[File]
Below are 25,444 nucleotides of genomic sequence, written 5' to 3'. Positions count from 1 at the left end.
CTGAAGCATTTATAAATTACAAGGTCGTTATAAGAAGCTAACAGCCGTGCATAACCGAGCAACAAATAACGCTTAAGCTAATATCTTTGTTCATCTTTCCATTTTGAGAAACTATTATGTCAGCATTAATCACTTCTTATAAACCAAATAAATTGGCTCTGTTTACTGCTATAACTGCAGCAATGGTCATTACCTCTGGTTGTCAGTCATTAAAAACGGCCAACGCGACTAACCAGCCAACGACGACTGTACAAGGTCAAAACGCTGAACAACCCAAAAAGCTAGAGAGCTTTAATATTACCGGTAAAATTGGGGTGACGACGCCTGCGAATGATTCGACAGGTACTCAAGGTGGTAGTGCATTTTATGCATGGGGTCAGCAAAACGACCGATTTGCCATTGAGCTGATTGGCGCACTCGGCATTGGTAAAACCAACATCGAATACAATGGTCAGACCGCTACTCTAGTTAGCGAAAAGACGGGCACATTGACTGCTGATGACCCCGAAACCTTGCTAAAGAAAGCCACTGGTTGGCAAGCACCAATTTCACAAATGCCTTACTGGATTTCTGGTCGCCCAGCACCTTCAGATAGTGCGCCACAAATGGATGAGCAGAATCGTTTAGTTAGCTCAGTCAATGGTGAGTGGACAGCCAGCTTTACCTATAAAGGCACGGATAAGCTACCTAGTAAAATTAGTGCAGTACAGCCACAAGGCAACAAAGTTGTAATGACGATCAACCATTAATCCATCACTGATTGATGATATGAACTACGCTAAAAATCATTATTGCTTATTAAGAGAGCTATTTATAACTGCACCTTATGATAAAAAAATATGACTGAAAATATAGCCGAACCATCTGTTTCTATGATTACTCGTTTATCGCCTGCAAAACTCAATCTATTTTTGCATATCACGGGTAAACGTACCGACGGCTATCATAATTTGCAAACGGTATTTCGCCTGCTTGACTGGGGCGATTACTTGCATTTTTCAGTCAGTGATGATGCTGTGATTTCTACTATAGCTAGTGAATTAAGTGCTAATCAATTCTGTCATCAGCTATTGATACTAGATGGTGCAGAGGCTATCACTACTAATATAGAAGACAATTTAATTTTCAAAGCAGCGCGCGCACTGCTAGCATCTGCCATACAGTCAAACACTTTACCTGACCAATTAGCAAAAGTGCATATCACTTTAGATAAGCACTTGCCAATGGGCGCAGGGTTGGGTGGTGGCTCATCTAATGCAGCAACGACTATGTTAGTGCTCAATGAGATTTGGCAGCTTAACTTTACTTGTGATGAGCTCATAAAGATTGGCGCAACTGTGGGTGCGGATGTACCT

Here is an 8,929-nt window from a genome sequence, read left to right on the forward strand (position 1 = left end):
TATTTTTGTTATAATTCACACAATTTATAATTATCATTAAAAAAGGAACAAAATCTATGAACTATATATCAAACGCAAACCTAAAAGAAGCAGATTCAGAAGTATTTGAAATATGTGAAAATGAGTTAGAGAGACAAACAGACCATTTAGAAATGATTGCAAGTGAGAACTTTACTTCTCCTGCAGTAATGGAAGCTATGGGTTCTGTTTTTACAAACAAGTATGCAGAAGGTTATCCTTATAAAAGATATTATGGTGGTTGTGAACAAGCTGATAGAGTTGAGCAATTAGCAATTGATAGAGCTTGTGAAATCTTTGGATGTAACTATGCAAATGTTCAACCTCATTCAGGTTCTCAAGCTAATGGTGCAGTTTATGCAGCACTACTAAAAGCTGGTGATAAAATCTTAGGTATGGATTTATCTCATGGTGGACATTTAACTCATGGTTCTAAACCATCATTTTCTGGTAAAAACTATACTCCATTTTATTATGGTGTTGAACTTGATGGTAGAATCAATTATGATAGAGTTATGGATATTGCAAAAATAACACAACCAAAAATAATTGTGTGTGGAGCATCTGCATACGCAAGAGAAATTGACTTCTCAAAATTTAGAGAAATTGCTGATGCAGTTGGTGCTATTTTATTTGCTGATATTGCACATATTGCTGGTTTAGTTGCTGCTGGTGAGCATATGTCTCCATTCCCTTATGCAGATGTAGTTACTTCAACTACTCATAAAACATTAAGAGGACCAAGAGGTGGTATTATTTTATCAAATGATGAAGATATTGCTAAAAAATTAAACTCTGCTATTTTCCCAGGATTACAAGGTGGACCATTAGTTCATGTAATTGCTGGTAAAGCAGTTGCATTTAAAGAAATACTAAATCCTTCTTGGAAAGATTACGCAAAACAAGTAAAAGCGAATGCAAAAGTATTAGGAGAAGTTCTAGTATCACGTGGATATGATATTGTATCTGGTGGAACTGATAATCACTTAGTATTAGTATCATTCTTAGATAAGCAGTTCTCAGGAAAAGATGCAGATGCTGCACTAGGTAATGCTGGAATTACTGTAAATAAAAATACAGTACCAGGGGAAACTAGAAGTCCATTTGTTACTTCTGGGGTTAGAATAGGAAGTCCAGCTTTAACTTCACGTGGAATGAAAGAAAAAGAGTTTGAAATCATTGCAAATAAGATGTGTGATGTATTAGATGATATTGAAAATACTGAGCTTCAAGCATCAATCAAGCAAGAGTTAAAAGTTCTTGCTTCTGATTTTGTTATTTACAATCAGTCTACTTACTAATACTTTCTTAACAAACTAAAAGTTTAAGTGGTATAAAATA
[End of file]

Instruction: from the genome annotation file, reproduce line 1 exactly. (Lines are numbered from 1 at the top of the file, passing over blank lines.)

Below are 25,444 nucleotides of genomic sequence, written 5' to 3'. Positions count from 1 at the left end.